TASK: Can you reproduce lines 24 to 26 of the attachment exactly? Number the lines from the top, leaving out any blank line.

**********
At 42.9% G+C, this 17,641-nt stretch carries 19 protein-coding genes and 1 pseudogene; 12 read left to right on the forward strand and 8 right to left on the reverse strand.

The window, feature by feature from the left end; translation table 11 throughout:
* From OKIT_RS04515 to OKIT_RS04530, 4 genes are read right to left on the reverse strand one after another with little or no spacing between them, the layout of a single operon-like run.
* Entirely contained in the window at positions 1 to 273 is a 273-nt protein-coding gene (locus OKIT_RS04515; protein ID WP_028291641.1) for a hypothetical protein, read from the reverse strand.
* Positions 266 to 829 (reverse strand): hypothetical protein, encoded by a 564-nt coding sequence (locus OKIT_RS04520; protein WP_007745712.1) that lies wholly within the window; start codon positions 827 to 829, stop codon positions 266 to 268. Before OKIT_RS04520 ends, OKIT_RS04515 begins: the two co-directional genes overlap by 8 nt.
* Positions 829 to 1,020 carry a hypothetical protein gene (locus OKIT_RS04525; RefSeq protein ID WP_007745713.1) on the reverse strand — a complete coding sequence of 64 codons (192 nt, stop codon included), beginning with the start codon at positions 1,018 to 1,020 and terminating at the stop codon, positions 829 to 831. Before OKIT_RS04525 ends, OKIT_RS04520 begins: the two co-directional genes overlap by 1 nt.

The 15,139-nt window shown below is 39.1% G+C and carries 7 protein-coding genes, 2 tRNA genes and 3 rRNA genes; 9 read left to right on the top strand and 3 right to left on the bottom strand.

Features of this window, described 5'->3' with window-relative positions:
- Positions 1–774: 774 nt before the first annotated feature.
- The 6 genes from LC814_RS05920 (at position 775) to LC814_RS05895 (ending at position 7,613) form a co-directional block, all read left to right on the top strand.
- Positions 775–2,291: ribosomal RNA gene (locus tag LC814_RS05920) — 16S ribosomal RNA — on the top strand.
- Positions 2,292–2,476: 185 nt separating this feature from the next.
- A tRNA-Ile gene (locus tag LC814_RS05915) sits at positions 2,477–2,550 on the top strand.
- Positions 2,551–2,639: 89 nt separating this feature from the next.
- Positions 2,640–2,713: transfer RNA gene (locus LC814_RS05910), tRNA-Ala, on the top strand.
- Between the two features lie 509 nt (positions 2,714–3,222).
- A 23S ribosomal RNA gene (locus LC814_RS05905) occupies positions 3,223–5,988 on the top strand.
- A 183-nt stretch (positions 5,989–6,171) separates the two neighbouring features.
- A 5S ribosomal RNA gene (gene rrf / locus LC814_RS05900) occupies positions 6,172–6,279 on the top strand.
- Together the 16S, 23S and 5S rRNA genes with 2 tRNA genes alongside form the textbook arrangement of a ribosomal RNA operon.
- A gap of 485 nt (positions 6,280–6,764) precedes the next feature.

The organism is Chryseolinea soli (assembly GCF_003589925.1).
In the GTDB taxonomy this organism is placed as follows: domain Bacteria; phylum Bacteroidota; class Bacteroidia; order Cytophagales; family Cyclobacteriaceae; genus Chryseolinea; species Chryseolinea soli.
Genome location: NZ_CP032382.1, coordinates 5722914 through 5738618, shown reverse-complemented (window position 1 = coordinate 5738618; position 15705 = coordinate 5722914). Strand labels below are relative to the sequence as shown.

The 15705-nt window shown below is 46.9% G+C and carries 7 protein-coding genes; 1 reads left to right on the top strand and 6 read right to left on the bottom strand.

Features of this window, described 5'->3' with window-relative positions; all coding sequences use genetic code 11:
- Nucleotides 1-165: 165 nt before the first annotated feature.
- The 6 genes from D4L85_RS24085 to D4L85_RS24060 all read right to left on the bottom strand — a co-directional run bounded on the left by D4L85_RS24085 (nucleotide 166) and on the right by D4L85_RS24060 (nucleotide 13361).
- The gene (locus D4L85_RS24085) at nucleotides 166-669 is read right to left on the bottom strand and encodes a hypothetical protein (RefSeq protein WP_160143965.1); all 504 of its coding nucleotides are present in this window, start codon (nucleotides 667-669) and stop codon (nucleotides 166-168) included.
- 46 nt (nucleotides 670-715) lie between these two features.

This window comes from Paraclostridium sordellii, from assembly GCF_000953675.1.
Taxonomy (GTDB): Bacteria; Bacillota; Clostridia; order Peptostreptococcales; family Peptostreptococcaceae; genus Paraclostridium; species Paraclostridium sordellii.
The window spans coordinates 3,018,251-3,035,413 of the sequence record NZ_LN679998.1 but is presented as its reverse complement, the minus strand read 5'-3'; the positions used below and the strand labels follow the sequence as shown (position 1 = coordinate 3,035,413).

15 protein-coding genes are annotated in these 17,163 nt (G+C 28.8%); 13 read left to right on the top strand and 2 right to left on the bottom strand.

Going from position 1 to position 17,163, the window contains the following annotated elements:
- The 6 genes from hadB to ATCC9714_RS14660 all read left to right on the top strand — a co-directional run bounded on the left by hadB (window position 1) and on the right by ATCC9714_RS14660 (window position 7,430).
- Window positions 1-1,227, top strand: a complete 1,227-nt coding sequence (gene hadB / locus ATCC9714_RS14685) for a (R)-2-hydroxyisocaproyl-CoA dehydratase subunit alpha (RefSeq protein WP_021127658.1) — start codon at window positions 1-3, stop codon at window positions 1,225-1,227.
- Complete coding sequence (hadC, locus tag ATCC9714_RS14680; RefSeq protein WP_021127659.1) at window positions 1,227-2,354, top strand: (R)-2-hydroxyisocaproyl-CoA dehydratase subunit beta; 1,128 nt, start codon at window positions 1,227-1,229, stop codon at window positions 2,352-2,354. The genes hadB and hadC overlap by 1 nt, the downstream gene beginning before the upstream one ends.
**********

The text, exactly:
Genome location: NZ_CP032382.1, coordinates 5722914 through 5738618, shown reverse-complemented (window position 1 = coordinate 5738618; position 15705 = coordinate 5722914). Strand labels below are relative to the sequence as shown.

The 15705-nt window shown below is 46.9% G+C and carries 7 protein-coding genes; 1 reads left to right on the top strand and 6 read right to left on the bottom strand.

Features of this window, described 5'->3' with window-relative positions; all coding sequences use genetic code 11: